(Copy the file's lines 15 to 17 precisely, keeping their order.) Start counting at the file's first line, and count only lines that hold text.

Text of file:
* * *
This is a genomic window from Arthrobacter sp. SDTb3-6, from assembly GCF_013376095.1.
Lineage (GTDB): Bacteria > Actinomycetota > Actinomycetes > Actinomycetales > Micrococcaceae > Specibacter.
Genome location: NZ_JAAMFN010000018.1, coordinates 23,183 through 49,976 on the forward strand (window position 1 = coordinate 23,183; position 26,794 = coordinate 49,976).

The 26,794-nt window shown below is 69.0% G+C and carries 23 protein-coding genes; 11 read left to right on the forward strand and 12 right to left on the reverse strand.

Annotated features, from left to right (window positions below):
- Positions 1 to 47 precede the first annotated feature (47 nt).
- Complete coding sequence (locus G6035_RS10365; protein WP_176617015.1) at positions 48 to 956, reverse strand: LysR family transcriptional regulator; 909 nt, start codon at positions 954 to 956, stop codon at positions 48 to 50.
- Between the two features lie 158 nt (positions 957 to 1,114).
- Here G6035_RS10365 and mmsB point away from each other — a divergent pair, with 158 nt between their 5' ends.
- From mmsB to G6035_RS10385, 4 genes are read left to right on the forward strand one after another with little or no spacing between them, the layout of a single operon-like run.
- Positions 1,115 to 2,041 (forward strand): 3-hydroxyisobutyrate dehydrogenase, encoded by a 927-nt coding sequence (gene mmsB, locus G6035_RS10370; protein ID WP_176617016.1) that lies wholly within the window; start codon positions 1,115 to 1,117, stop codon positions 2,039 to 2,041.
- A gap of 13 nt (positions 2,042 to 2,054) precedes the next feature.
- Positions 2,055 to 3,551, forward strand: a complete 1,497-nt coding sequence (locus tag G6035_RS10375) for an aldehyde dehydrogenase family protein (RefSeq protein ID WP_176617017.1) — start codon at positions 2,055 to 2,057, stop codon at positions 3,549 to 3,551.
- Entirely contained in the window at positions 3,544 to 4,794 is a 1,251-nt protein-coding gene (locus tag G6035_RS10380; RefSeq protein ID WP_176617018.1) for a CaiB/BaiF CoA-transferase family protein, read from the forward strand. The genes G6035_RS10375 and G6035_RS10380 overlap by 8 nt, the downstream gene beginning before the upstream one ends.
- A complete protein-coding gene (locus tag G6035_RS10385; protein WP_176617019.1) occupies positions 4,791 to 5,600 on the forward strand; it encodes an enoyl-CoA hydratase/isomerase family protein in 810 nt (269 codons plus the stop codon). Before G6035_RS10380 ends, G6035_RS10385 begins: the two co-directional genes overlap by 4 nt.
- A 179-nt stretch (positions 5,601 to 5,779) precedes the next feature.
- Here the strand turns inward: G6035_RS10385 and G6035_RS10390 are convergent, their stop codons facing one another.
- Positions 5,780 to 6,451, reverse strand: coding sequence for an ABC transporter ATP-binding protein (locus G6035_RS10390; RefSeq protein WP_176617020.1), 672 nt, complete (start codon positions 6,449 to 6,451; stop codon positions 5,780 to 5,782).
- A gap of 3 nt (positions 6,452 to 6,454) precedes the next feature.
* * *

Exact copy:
- A complete protein-coding gene (locus tag G6035_RS10385; protein WP_176617019.1) occupies positions 4,791 to 5,600 on the forward strand; it encodes an enoyl-CoA hydratase/isomerase family protein in 810 nt (269 codons plus the stop codon). Before G6035_RS10380 ends, G6035_RS10385 begins: the two co-directional genes overlap by 4 nt.
- A 179-nt stretch (positions 5,601 to 5,779) precedes the next feature.
- Here the strand turns inward: G6035_RS10385 and G6035_RS10390 are convergent, their stop codons facing one another.